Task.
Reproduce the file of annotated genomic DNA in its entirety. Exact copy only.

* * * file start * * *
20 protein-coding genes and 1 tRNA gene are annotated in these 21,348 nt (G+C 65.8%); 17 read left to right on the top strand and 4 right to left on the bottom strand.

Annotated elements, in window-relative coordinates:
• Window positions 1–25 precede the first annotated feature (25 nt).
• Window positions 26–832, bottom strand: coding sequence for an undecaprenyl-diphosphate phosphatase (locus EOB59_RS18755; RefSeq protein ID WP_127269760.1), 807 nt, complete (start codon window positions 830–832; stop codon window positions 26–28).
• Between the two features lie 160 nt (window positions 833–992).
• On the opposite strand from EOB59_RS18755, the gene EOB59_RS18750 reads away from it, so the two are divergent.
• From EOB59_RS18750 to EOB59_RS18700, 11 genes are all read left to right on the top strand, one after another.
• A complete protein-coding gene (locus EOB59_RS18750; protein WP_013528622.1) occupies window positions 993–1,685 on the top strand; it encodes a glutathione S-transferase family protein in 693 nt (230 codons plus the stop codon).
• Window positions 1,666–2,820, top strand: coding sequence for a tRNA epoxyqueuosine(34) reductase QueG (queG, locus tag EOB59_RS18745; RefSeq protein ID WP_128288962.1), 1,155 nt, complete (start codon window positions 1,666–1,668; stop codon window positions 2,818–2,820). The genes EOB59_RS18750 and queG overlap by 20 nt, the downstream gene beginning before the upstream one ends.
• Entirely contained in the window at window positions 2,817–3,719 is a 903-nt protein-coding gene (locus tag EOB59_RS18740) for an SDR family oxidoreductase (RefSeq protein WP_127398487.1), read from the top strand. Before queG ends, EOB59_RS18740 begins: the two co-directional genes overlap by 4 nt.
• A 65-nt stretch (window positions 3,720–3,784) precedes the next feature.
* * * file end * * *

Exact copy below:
20 protein-coding genes and 1 tRNA gene are annotated in these 21,348 nt (G+C 65.8%); 17 read left to right on the top strand and 4 right to left on the bottom strand.

Annotated elements, in window-relative coordinates:
• Window positions 1–25 precede the first annotated feature (25 nt).
• Window positions 26–832, bottom strand: coding sequence for an undecaprenyl-diphosphate phosphatase (locus EOB59_RS18755; RefSeq protein ID WP_127269760.1), 807 nt, complete (start codon window positions 830–832; stop codon window positions 26–28).
• Between the two features lie 160 nt (window positions 833–992).
• On the opposite strand from EOB59_RS18755, the gene EOB59_RS18750 reads away from it, so the two are divergent.
• From EOB59_RS18750 to EOB59_RS18700, 11 genes are all read left to right on the top strand, one after another.
• A complete protein-coding gene (locus EOB59_RS18750; protein WP_013528622.1) occupies window positions 993–1,685 on the top strand; it encodes a glutathione S-transferase family protein in 693 nt (230 codons plus the stop codon).
• Window positions 1,666–2,820, top strand: coding sequence for a tRNA epoxyqueuosine(34) reductase QueG (queG, locus tag EOB59_RS18745; RefSeq protein ID WP_128288962.1), 1,155 nt, complete (start codon window positions 1,666–1,668; stop codon window positions 2,818–2,820). The genes EOB59_RS18750 and queG overlap by 20 nt, the downstream gene beginning before the upstream one ends.
• Entirely contained in the window at window positions 2,817–3,719 is a 903-nt protein-coding gene (locus tag EOB59_RS18740) for an SDR family oxidoreductase (RefSeq protein WP_127398487.1), read from the top strand. Before queG ends, EOB59_RS18740 begins: the two co-directional genes overlap by 4 nt.
• A 65-nt stretch (window positions 3,720–3,784) precedes the next feature.